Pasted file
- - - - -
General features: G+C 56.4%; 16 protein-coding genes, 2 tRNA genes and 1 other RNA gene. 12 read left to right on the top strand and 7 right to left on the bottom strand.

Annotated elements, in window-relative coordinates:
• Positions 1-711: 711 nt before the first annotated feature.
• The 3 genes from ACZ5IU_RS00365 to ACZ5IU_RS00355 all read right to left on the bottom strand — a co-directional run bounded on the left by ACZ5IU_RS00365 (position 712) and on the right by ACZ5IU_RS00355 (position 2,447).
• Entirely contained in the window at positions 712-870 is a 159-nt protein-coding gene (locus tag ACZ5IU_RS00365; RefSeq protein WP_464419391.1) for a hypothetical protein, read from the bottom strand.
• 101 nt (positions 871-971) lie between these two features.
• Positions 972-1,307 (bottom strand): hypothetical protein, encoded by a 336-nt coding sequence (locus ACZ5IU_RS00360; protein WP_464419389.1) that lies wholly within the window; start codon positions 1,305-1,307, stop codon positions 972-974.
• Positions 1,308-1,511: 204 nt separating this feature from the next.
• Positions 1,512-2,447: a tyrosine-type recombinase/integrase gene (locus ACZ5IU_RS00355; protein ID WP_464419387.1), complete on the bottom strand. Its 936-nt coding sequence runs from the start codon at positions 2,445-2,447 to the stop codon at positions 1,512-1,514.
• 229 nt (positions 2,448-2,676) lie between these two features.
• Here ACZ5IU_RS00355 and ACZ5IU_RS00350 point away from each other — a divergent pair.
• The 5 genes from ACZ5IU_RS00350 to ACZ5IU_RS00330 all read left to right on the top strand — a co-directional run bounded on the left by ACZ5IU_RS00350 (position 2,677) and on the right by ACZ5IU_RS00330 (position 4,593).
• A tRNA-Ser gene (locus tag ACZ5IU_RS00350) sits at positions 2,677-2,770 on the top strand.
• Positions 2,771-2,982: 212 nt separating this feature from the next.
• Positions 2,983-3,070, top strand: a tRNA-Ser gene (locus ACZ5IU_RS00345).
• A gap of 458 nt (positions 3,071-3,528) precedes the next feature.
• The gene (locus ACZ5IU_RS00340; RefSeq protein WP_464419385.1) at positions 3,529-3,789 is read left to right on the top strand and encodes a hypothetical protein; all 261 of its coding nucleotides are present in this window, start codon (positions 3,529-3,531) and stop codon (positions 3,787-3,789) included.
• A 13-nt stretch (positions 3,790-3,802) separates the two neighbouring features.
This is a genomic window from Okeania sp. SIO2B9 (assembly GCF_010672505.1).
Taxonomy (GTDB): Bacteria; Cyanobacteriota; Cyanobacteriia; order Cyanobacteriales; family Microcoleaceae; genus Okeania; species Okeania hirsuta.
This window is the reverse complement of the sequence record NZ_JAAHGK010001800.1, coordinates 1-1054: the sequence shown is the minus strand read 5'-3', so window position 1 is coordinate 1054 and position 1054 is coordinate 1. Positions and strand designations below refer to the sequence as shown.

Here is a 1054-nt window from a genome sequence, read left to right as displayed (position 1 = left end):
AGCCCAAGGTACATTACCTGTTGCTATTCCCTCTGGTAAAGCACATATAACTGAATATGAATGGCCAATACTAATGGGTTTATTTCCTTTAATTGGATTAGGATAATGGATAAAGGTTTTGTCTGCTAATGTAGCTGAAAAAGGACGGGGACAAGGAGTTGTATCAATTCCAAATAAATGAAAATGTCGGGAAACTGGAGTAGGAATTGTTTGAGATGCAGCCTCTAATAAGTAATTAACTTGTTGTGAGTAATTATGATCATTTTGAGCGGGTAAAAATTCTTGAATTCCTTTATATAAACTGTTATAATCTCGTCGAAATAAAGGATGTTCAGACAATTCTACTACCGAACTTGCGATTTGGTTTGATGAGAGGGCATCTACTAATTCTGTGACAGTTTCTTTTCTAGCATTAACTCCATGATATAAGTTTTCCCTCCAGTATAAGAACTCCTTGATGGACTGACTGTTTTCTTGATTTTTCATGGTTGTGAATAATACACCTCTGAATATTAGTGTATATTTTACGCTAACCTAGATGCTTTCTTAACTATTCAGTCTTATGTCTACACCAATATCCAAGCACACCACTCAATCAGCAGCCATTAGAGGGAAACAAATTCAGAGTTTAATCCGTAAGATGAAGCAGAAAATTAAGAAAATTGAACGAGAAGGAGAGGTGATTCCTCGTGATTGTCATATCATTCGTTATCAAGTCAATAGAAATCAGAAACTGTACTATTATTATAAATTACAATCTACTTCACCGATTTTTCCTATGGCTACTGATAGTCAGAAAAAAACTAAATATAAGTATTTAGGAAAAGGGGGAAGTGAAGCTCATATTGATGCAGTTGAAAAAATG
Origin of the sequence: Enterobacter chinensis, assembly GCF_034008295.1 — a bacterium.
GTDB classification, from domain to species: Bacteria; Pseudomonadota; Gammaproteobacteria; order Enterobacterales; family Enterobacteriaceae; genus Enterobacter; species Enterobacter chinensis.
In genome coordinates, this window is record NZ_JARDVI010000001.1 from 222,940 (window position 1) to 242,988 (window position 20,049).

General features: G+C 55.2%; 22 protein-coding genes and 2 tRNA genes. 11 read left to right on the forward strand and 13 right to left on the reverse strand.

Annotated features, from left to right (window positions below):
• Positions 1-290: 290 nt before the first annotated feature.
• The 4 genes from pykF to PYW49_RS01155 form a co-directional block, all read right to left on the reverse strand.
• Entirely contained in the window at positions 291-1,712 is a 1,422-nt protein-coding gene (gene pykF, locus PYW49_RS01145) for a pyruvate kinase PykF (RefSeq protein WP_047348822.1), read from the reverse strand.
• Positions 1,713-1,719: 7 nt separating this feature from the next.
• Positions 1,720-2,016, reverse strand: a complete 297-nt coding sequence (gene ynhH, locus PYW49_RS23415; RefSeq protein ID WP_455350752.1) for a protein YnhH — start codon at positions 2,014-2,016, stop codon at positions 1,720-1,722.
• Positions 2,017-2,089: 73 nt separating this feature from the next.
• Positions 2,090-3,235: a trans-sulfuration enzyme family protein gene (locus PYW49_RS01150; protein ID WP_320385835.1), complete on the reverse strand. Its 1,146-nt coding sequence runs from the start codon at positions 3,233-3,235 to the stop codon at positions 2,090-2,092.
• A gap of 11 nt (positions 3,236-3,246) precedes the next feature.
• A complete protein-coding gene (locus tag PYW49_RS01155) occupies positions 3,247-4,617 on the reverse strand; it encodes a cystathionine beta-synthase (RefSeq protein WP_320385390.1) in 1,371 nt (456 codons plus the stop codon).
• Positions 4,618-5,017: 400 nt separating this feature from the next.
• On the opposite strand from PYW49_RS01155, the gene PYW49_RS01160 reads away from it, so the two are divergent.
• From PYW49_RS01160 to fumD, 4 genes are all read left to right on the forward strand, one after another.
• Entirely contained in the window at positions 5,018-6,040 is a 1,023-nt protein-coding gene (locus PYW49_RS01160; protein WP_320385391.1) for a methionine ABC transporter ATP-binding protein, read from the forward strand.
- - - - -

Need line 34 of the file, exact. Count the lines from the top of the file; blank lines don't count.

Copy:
• Positions 2,017-2,089: 73 nt separating this feature from the next.